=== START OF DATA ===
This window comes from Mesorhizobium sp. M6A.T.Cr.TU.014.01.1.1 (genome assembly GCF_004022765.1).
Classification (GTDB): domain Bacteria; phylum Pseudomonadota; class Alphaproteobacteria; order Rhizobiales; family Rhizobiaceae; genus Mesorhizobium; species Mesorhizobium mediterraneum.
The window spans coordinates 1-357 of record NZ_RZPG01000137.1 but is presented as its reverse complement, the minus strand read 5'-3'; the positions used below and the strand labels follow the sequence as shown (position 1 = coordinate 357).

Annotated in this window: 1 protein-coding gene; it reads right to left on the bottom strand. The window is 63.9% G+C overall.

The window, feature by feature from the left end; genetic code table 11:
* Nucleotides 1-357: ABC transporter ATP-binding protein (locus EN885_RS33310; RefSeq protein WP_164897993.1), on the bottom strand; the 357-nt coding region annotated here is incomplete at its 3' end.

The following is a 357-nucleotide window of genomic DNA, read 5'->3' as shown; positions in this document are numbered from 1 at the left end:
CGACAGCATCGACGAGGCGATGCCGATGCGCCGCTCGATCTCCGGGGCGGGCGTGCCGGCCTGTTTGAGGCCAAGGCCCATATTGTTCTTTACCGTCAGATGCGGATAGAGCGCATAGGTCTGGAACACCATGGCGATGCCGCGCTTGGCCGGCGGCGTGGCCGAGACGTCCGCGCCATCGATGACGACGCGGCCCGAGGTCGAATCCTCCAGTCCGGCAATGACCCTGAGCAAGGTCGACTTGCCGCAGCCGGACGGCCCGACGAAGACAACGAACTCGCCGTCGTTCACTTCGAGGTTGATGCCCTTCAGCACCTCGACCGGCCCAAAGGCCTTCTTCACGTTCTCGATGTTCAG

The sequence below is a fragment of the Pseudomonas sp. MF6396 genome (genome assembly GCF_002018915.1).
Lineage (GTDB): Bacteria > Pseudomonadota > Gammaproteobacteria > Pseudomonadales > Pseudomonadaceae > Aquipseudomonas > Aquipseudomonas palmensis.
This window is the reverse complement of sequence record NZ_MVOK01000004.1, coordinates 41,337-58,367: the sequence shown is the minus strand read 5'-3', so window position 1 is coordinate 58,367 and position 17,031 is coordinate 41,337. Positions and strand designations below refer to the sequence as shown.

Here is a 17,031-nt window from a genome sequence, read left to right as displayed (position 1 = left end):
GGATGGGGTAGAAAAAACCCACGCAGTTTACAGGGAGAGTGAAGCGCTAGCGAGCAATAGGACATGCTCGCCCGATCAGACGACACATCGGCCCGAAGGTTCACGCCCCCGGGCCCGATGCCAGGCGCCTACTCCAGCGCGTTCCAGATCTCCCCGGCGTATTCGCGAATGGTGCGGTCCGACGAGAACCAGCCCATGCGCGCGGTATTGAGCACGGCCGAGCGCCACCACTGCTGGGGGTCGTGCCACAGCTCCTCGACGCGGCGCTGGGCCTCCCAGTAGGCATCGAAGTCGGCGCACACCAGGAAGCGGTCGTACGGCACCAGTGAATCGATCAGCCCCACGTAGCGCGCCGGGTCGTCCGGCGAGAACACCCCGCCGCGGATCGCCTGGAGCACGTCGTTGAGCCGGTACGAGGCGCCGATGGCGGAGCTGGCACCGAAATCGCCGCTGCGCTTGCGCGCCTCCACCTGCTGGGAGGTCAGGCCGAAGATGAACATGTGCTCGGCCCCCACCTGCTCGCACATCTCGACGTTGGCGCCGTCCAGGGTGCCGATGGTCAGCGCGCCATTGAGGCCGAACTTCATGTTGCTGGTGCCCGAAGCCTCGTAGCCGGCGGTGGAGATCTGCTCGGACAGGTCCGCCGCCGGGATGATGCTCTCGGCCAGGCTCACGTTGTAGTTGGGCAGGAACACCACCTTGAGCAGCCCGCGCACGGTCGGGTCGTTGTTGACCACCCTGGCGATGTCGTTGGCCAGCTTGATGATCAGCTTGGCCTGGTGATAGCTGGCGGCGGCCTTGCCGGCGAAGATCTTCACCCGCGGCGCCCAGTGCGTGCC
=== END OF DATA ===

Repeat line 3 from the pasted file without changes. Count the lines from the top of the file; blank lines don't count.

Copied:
The window spans coordinates 1-357 of record NZ_RZPG01000137.1 but is presented as its reverse complement, the minus strand read 5'-3'; the positions used below and the strand labels follow the sequence as shown (position 1 = coordinate 357).